Tofisopam (marketed under brand names Emandaxin and Grandaxin) is a 2,3-benzodiazepine drug which is a benzodiazepine derivative. In contrast to classical 1,4-benzodiazepines, the compound does not bind to the benzodiazepine binding site of the gamma-aminobutyric acid receptor and its psychopharmacological profile differs from such compounds. Although Tofisopam is not approved for sale in North America, it is approved for use in various countries worldwide, including parts of Europe. The D-enantiomer (dextofisopam) is currently in phase II trials in the U.S. for the treatment of irritable bowel syndrome.
- Metabolism: Hepatic. Half Life: 6-8 hours
- Uses/Sources: For the treatment of anxiety and alcohol withdrawal.
- Symptoms: The onset of impairment of consciousness is relatively rapid in benzodiazepine poisoning. Onset is more rapid following larger doses and with agents of shorter duration of action. The most common and initial symptom is somnolence. This may progress to coma (Grade I or Grade II) following very large ingestions.
- Treatment: General supportive measures should be employed, along with intravenous fluids, and an adequate airway maintained. Hypotension may be combated by the use of norepinephrine or metaraminol. Dialysis is of limited value. Flumazenil (Anexate) is a competitive benzodiazepine receptor antagonist that can be used as an antidote for benzodiazepine overdose. In particular, flumazenil is very effective at reversing the CNS depression associated with benzodiazepines but is less effective at reversing respiratory depression. Its use, however, is controversial as it has numerous contraindications. It is contraindicated in patients who are on long-term benzodiazepines, those who have ingested a substance that lowers the seizure threshold, or in patients who have tachycardia or a history of seizures. As a general rule, medical observation and supportive care are the mainstay of treatment of benzodiazepine overdose. Although benzodiazepines are absorbed by activated charcoal, gastric decontamination with activated charcoal is not beneficial in pure benzodiazepine overdose as the risk of adverse effects often outweigh any potential benefit from the procedure. It is recommended only if benzodiazepines have been taken in combination with other drugs that may benefit from decontamination. Gastric lavage (stomach pumping) or whole bowel irrigation are also not recommended.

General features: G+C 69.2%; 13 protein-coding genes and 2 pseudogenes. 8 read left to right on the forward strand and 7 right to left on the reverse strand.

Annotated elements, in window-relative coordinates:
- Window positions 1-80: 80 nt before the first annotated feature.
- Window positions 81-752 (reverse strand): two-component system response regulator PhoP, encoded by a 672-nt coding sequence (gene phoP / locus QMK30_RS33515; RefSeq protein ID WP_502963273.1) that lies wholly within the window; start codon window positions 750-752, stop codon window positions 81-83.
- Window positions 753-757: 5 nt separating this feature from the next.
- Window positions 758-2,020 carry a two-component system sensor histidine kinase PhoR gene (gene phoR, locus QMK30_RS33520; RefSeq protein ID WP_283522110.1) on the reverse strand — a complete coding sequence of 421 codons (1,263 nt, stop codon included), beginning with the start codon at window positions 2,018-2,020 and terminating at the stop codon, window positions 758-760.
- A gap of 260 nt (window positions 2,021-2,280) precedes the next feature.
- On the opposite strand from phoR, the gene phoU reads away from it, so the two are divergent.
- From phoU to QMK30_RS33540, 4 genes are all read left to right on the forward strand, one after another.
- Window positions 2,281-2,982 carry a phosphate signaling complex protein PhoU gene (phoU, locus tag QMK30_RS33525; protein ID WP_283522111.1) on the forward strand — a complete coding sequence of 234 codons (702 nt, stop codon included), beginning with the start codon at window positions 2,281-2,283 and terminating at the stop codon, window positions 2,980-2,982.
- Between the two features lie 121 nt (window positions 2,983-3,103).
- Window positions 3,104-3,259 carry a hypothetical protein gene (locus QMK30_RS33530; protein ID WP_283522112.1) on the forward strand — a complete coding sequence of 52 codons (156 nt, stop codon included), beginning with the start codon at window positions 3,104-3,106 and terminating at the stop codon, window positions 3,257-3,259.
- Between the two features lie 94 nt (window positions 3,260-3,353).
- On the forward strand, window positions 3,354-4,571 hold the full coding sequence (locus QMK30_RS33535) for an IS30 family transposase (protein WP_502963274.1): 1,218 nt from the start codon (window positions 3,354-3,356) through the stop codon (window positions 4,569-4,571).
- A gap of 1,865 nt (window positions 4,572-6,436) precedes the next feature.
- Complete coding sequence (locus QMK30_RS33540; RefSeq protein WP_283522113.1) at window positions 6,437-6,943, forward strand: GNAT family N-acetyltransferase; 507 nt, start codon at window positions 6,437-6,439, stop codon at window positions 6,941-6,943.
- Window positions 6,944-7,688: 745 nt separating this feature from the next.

- Carcinogenicity: No indication of carcinogenicity to humans (not listed by IARC).
- Toxicity: Oral, Rat: LD50 = 825 mg/kg.